The phrases "natural horsemanship", "horse whispering" and "resistance-free training" have become fashionable recently, brought into the public eye by the Robert Redford movie, the Horse Whisperer. But these philosophies of a kinder, gentler type of horse training have been around quite a bit longer than most people realize.
Natural horsemanship, in it's purest form, is the understanding of the horse's natural instincts and body language and communicating with the horse in his own language, so that he willingly performs his handlers wishes without use of force or cruelty.
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The horse is presented with situations in which he makes a choice. If he does the "right" thing pressure on his side, or on his bit or whatever is relieved and he rewards himself. By doing the "wrong" thing he makes the pressure firmer, with no one to blame but himself. The horse can be said to have trained himself, and this leads to less resistance than conventional methods of horse training.
There are a number of proponents of natural horsemanship and I have just brushed the surface here by including links to some of their Websites and articles about them which explain their philosophy and training methods, as well as giving information about clinic schedules. Many of the trainers below teach their methods and even certify others to use them and teach them.
Buck Brannaman was retained by Disney and Robert Redford as a technical advisor on the movie "The Horse Whisperer", in which the main character, Tom Booker, is said to be based on Brannaman.
He has been helping people with their problem horses since the mid-eighties and now gives demonstrations of his techniques around the US and Australia.
Author of "True Unity: Willing Communication Between Horse and Human", Tom Dorrance is recognized by many as the father of resistance-free training, or natural horsemanship, although he has always been careful not to give it a name.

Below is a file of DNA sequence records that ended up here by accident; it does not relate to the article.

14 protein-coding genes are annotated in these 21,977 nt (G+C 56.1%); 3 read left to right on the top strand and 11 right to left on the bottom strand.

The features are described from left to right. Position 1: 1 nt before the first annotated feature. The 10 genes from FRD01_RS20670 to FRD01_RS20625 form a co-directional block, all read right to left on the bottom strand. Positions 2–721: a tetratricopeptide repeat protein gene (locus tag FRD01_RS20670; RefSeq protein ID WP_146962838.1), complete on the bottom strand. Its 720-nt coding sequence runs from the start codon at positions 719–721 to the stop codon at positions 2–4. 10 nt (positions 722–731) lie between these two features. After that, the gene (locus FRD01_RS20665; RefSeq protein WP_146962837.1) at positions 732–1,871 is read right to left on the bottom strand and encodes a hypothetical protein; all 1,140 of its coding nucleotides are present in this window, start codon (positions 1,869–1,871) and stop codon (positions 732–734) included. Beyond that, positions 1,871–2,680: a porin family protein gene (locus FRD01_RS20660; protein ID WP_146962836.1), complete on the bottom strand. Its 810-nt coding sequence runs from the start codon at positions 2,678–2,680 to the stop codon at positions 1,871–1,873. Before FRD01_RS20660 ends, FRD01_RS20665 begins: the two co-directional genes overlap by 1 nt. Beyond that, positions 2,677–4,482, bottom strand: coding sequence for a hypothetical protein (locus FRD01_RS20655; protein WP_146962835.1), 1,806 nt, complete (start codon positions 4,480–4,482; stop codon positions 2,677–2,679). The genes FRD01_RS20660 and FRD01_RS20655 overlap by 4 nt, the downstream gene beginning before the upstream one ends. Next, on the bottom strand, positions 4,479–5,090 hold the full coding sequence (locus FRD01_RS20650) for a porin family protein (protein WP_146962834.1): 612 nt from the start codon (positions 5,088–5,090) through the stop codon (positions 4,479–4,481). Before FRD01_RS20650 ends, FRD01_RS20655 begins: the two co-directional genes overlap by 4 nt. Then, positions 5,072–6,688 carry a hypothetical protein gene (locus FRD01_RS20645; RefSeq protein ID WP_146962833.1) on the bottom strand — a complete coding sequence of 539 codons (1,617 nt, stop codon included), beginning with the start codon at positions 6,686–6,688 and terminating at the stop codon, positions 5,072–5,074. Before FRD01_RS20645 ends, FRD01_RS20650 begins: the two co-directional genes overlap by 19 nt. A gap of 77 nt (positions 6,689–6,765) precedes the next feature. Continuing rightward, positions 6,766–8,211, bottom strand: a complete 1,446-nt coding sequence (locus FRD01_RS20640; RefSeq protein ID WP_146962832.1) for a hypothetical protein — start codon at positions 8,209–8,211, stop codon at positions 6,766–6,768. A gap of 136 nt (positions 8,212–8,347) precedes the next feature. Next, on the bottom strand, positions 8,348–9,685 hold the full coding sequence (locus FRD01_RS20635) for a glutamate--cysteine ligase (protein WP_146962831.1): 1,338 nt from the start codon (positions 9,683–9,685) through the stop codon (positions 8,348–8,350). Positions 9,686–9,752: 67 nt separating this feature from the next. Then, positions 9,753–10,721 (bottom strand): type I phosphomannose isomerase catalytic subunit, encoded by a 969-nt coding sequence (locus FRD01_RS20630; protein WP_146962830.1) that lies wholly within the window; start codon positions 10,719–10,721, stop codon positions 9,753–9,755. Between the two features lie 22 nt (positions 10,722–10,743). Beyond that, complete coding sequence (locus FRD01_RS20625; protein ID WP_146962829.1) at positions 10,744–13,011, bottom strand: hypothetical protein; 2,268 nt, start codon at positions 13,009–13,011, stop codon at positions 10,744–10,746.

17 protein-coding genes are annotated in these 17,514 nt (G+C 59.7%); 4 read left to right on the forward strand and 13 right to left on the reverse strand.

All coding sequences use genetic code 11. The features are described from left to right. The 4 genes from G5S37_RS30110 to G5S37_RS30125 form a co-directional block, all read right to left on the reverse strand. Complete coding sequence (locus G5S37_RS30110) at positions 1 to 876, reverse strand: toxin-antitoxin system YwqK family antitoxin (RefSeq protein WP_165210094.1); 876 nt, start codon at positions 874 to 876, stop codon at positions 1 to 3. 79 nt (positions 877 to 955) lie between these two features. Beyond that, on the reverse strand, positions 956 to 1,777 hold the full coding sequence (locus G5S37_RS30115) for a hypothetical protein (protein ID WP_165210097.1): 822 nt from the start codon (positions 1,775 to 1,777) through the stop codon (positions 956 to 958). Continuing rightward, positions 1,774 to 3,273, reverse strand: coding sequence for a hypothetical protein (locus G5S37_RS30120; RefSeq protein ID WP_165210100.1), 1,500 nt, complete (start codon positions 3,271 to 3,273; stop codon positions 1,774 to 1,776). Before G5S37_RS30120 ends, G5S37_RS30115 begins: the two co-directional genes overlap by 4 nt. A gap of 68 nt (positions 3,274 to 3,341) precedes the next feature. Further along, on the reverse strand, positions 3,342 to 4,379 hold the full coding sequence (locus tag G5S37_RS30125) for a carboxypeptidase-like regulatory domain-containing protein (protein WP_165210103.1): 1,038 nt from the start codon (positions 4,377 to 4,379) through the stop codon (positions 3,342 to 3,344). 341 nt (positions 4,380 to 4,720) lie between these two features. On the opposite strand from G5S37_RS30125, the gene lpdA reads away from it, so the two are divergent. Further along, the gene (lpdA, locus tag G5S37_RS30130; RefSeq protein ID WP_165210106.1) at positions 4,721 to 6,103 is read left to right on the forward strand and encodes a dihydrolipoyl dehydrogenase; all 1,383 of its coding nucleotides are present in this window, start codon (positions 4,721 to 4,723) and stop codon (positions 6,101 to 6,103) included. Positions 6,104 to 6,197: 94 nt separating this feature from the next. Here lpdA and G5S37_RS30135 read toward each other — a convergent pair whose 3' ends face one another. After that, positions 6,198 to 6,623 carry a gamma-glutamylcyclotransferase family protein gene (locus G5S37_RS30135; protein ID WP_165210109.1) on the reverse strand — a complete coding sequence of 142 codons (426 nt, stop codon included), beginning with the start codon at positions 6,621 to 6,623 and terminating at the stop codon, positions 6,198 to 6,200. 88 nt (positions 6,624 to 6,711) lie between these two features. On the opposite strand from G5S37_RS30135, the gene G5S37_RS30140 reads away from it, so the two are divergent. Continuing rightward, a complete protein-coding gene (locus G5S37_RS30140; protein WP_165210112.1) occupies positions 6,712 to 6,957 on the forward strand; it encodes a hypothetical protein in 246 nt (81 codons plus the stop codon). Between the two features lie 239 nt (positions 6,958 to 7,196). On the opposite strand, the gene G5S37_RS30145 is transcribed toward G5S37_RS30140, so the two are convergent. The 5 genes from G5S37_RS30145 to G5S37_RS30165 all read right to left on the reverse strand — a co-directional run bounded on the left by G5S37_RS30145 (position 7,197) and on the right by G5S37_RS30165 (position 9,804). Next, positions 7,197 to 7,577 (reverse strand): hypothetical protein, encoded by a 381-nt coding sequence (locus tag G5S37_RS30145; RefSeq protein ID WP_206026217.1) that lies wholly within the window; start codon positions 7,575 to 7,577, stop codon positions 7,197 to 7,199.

The foundation of Tom Dorrance's teaching is to let the horse come up on his own pressure because it is a language a horse can understand since it matches what the horse experiences in a natural setting of herd life.
Ray Hunt has started over 10,000 colts and for the past thirty years has been maintaining a busy schedule of educational clinics. His Web site now includes video clips of him in action that you can download and watch him working with horses.
Jessica Jahiel, author of Riding for the Rest of Us, teaches what she calls Holistic Horsemanship, encouraging riders to consider the whole horse and their total environment, not just for the 45 minutes that they are in the saddle for a lesson. Holistic Horsemanship teaches the rider to consider every aspect of the horse's life.
John Lyons, known as "America's Most Trusted Horseman", works to help horse owners attain a better understanding and communication with their horses.
John, along with his son Josh, gives symposiums around the country and he offers video and audio tapes which explain his methods and philosophy.
"Horsemanship can be obtained naturally through psychology, communication, and understanding,versus mechanics, fear and intimidation." -- Pat Parelli.
Pat Parelli opened his first ever clinic with that sentence, 20 years ago. He now makes a living out of teaching people to teach horses using Parelli Natural Horsemanship, or PNH, and his Web site has details on the PNH programs, education and photographs, as well as information about seminars and workshops.
Monty Roberts, author of The Man Who Listens to Horses, is another "natural" horse trainer. He uses the horse's own language, that he calls "Equus" to communicate with the horse. Monty's Web site includes information on latest "Join-Up" tour, where he gives demonstrations of his methods. In fact, Monty owned my horse Annapolis, when he was a yearling and to this day, Annapolis (now 20-something) still remembers his "join-up" training.
Even apart from these "big names", there are hundreds of trainers around the country who were using methods similar to these long before anyone had a name for it. Many, if not all, of the "big names" offer certification programs to enable trainers to become qualified to teach that particular methods. In addition, many other trainers, who may not be so well-known, use similar philosophies in their own training methods.
So, as you can see, "natural horsemanship" is somewhat of a buzzword these days, but in the end, horses and riders alike can benefit from a mutual respect and understanding and a closer working relationship with one another.